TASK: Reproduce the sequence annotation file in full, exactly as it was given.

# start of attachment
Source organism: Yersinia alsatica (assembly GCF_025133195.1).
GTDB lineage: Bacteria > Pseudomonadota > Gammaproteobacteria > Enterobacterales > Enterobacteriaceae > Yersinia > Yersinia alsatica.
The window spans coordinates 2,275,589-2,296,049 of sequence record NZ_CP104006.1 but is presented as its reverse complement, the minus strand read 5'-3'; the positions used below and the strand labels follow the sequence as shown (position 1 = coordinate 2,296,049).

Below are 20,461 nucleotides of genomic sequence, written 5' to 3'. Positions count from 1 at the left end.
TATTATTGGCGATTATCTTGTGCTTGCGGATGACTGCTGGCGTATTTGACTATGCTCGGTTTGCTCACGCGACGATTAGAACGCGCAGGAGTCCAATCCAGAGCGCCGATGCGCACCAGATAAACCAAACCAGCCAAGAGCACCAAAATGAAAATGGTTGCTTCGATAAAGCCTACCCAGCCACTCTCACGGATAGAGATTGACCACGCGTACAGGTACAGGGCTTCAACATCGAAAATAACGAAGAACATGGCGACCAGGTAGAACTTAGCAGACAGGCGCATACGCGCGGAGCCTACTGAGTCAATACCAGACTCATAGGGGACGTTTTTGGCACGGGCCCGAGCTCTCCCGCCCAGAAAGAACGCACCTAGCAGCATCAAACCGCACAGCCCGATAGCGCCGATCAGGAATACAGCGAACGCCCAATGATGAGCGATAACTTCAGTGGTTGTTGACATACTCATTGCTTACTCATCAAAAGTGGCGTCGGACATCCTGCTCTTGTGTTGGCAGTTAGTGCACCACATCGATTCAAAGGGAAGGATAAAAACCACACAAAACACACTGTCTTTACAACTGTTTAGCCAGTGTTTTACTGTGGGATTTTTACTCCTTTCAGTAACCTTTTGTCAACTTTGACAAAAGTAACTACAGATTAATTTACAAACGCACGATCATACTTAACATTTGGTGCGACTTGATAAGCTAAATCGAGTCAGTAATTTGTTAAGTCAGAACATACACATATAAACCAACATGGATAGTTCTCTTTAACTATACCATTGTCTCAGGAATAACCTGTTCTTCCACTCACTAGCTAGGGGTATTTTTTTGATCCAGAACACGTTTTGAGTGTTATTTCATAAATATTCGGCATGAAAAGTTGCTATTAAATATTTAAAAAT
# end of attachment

Source organism: Yersinia alsatica (assembly GCF_025133195.1).
GTDB lineage: Bacteria > Pseudomonadota > Gammaproteobacteria > Enterobacterales > Enterobacteriaceae > Yersinia > Yersinia alsatica.
The window spans coordinates 2,275,589-2,296,049 of sequence record NZ_CP104006.1 but is presented as its reverse complement, the minus strand read 5'-3'; the positions used below and the strand labels follow the sequence as shown (position 1 = coordinate 2,296,049).

Below are 20,461 nucleotides of genomic sequence, written 5' to 3'. Positions count from 1 at the left end.
TATTATTGGCGATTATCTTGTGCTTGCGGATGACTGCTGGCGTATTTGACTATGCTCGGTTTGCTCACGCGACGATTAGAACGCGCAGGAGTCCAATCCAGAGCGCCGATGCGCACCAGATAAACCAAACCAGCCAAGAGCACCAAAATGAAAATGGTTGCTTCGATAAAGCCTACCCAGCCACTCTCACGGATAGAGATTGACCACGCGTACAGGTACAGGGCTTCAACATCGAAAATAACGAAGAACATGGCGACCAGGTAGAACTTAGCAGACAGGCGCATACGCGCGGAGCCTACTGAGTCAATACCAGACTCATAGGGGACGTTTTTGGCACGGGCCCGAGCTCTCCCGCCCAGAAAGAACGCACCTAGCAGCATCAAACCGCACAGCCCGATAGCGCCGATCAGGAATACAGCGAACGCCCAATGATGAGCGATAACTTCAGTGGTTGTTGACATACTCATTGCTTACTCATCAAAAGTGGCGTCGGACATCCTGCTCTTGTGTTGGCAGTTAGTGCACCACATCGATTCAAAGGGAAGGATAAAAACCACACAAAACACACTGTCTTTACAACTGTTTAGCCAGTGTTTTACTGTGGGATTTTTACTCCTTTCAGTAACCTTTTGTCAACTTTGACAAAAGTAACTACAGATTAATTTACAAACGCACGATCATACTTAACATTTGGTGCGACTTGATAAGCTAAATCGAGTCAGTAATTTGTTAAGTCAGAACATACACATATAAACCAACATGGATAGTTCTCTTTAACTATACCATTGTCTCAGGAATAACCTGTTCTTCCACTCACTAGCTAGGGGTATTTTTTTGATCCAGAACACGTTTTGAGTGTTATTTCATAAATATTCGGCATGAAAAGTTGCTATTAAATATTTAAAAAT